Medicine is one of the most competitive university courses to apply for. At St George’s, University of London alone, we received 10 applications for every place on our undergraduate medical degree last year. So, it’s no surprise that many applicants with the potential to be great doctors don’t get a place straight away. We’ve put together some options for you if you applied to medicine but aren’t holding a place.

Students study a flayed leg
Whether you didn’t receive any offers or you’ve received your A Level results and it’s not the news you’d hoped for, you don’t have to give up your ambitions. You have plenty of choices, even if you still have your heart set on a career in medicine.

Clearing #1: look out for medicine places in Adjustment

A few years ago, it was virtually unheard of for medical degree places to be available come A Level results day. But the higher education market is changing.

A Level reforms mean it is more difficult for universities to allocate places in advance of results. This, combined with fewer people applying to university, has seen universities offer more places through Clearing and Adjustment.

At St George’s, we have offered places on our medicine degree through Clearing and Adjustment for the last two years and are offering them again this year.

Medical student Vittoria Ferlisi Vianelli secured her place through Adjustment two years ago. She said: “I initially had no offers to Medicine, so I had applied and was planning on doing Physiology at Nottingham, but had not fully given up on the idea of Medicine.

“I was lucky enough be offered an interview when I called St George's on results day. I have since been very happy at St George’s and cannot imagine myself doing another course.”

Further information: read about our Medicine MBBS, find out more about Clearing and Adjustment at St George’s or call our Medicine Clearing Hotline on 0300 303 0457.

Clearing option #2: consider courses that offer a medicine transfer

Competition for medicine places in Adjustment is fierce, so you could consider other courses which may provide you with an alternative route to studying medicine. Some medical schools offer other science-based courses which have a medicine transfer option for students who excel during their first degree.

At St George’s, students who get the top results on the biomedical science course may be able to transfer onto the second year of the four-year graduate-entry medicine degree at the end of their studies.

You can find out more about the St George’s Biomedical Science degree and the careers it can lead to on our course pages.

Clearing #3: consider other health professions

There is a wide range of rewarding careers available in the health sector that can offer good career progression and high earning potential.

You’ll need a degree to qualify in most of these professions, but places may be available in Clearing.

Fraser Betts was heartbroken when he didn’t get the grades to take up his university offers. After an initial panic, he looked at his Clearing options and set his sights on a Diagnostic Radiography degree at St George’s, University of London. He needed to complete a foundation year to qualify for a place. Two years later, he has just completed the first year of his degree and hasn’t looked back. He says:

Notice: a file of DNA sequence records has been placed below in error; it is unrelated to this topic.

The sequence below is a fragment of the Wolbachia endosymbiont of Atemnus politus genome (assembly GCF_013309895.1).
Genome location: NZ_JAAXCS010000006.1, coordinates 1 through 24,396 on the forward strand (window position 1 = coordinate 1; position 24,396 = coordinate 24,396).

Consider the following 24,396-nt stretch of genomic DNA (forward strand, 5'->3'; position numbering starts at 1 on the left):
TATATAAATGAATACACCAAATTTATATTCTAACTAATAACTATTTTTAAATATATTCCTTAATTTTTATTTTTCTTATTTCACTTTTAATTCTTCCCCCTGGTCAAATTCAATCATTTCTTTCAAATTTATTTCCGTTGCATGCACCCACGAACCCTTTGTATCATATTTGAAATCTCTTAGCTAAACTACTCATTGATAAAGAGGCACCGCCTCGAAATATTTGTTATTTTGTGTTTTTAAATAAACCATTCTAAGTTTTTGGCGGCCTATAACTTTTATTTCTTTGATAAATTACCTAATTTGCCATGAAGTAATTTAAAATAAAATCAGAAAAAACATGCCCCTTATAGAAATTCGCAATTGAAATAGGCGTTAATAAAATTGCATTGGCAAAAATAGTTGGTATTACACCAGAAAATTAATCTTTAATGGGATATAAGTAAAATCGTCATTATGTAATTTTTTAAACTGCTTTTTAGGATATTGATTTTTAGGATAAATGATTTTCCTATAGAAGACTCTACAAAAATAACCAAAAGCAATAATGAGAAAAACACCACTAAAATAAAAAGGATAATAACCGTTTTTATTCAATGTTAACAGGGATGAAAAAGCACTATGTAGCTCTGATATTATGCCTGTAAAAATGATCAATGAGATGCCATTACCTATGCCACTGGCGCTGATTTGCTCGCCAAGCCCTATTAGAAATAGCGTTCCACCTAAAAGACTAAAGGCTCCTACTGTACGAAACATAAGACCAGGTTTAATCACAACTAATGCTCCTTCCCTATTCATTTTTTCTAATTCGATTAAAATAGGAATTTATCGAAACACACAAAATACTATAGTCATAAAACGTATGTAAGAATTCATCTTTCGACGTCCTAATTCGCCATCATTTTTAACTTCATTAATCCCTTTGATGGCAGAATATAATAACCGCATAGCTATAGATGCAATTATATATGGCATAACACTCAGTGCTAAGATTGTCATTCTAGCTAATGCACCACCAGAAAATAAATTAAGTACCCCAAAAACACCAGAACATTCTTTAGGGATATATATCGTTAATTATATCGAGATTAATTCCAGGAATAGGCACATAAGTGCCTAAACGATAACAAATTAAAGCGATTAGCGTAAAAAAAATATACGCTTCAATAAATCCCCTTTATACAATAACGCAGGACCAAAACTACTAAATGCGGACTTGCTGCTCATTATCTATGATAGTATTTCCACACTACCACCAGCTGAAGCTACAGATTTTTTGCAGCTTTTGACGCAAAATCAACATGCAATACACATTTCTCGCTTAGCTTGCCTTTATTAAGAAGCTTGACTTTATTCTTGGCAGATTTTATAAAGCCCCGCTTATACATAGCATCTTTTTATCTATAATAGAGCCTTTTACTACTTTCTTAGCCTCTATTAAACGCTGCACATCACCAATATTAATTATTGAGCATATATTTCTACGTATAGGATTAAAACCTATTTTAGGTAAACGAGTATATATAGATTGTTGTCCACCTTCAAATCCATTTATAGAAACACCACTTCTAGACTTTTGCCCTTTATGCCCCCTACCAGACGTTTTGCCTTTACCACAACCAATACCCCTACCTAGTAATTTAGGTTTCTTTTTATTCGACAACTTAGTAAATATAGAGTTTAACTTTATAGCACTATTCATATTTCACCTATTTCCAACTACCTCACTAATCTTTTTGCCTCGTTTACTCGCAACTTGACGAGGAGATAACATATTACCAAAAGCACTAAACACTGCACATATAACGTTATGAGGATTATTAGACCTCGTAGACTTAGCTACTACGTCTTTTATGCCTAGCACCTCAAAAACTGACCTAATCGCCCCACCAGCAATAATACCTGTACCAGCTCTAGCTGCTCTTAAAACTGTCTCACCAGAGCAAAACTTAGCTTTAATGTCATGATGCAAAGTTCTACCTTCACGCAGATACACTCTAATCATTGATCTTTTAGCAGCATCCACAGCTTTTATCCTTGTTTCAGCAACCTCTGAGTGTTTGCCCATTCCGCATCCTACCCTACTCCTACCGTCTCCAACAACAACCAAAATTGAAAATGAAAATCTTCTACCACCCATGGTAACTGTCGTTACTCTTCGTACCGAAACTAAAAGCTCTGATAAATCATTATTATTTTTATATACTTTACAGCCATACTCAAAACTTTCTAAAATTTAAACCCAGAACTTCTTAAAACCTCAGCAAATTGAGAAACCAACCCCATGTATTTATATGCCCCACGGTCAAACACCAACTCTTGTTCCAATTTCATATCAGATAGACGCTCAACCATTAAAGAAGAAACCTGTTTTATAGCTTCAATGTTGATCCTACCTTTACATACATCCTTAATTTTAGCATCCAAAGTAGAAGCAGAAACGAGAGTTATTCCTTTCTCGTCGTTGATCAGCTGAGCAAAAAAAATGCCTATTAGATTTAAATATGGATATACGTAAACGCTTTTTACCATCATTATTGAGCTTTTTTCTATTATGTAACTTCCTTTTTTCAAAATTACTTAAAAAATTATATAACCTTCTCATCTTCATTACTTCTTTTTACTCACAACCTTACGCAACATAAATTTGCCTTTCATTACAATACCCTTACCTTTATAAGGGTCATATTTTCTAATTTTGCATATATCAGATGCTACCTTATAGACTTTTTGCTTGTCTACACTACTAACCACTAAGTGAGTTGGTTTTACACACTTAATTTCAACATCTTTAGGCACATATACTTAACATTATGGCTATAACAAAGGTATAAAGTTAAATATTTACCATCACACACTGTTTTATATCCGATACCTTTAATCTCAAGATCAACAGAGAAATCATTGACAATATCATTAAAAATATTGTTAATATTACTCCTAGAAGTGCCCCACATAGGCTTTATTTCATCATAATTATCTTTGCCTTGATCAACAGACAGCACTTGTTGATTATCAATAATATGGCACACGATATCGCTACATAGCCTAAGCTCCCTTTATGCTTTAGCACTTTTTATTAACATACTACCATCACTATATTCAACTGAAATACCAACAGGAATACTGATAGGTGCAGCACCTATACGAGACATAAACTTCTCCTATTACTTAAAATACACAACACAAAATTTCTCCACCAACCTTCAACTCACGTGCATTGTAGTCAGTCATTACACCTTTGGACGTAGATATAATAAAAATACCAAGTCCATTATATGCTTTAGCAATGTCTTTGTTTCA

“I was heartbroken when I found out my results. I had a total internal freak out when I saw them pop up on UCAS. It ended up with me lying in bed for hours at the end of the day, just staring at the ceiling because I was emotionally exhausted. It all happened in such a rush; opening UCAS and discovering I had not achieved the scores I wanted. But you can pick yourself up and find another path.” Read more about Fraser’s story.

The NHS website is a good source of information on the different types of careers available in the health profession. You can find out which course St George’s has available through Clearing by browsing our Clearing pages.

Clearing alternative: Take a gap year and reapply next year

Taking a gap year can be an exhilarating experience. You can choose to spend it doing something you love like travelling or volunteering, or gaining some work experience and saving some money.

You can gain experience and confidence that gives your university application the edge, particularly if you spend this time working in a healthcare setting. Not only will this boost your work experience in a caring environment – an essential element of a successful medical application - it also gives you insight into what it’s like to work in healthcare and helps you develop other skills, such as empathy, that universities will be looking out for during your interview.

After not receiving any offers to study medicine, Olivia Harnby, took a year out to consider her options and gain some work experience. She volunteered as a first responder with the ambulance service and worked as a health care assistant. The experience confirmed that medicine was the career for her and gave her an advantage when she reapplied to university. She is now looking forward to her fourth year of medical studies and is still enjoying working as a first responder. She said:

“During my year out I worked really hard as a health care assistant and as a volunteer first responder with the ambulance service, which I still do now alongside my studies.

“My gap year strengthened my desire to become a doctor and gave me the motivation to reapply to medicine. It shaped my interests, and has made me clinically confident when on placements. It also gave me the career goal to continue my pre-hospital work after I graduate, as a pre-hospital trauma doctor for the air ambulance.”